The U.K. authority acknowledged that the restructured deal ‘makes important changes that substantially address concerns,’ in a statement last Friday, and will announce a final decision by October 6.
Another win for Microsoft? The U.K.’s Competition and Markets Authority (CMA) may soon reverse course on its block of the media giant’s nearly $70 billion acquisition of Activision Blizzard, admitting their antitrust concerns had been “substantially addresse[d].” While a final approval is still forthcoming, it seems Microsoft may finally be in the clear.
“The C.M.A. considers that the restructured deal makes important changes that substantially address the concerns it set out in relation to the original transaction earlier this year,” the agency said in a statement on Friday.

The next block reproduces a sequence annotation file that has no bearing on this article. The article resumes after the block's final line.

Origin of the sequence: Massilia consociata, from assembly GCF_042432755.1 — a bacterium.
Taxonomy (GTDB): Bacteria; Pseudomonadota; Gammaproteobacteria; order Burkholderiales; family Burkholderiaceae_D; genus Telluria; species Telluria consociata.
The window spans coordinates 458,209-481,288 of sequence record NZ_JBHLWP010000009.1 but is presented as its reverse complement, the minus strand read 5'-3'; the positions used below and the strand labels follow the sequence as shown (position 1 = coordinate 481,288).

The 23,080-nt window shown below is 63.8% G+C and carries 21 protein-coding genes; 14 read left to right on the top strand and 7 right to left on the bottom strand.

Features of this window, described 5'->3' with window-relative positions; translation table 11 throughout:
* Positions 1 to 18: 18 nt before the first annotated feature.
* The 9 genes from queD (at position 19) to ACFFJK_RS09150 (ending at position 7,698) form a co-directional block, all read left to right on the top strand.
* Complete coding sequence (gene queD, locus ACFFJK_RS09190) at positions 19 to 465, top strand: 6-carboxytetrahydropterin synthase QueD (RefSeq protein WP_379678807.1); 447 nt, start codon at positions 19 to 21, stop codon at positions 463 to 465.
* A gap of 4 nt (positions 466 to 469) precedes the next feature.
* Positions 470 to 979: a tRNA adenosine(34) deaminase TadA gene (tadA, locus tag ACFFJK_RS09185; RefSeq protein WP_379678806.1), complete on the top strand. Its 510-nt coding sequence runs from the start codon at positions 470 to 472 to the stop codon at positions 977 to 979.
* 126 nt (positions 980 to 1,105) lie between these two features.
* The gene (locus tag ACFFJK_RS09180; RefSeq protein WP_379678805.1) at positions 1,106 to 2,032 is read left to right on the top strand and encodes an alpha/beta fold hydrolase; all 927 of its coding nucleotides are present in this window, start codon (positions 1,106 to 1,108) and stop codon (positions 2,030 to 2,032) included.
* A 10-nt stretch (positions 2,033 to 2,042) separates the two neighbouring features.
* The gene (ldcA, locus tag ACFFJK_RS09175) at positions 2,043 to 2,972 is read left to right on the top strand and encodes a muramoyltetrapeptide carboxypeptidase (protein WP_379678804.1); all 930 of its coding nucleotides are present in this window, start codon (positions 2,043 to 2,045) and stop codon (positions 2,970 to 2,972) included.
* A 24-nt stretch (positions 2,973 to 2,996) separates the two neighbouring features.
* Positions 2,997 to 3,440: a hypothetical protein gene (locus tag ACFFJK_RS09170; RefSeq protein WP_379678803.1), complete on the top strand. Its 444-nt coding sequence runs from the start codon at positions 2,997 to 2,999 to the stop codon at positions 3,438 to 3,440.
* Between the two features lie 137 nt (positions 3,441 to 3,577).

In a previous effort to appease the CMA, Microsoft and Activision amended the deal, agreeing that “Microsoft will not acquire cloud rights for existing Activision PC and console games, or for new games released by Activision during the next 15 years (excluding the European Economic Area).” The rights will instead be divested to Ubisoft Entertainment SA.
The CMA was reportedly under immense pressure to approve the groundbreaking deal. “When you are the last man standing, you cannot realistically block a deal when the U.K. represents less that 5 percent of the global revenues,” said Tommaso Valletti, a professor of economics at Imperial College Business School to The New York Times.
The CMA will hold a “consultation” through October 6 before making a final decision to approve. The statutory deadline for a decision has previously been announced as October 18, the day the Microsoft / Activision deal is set to close.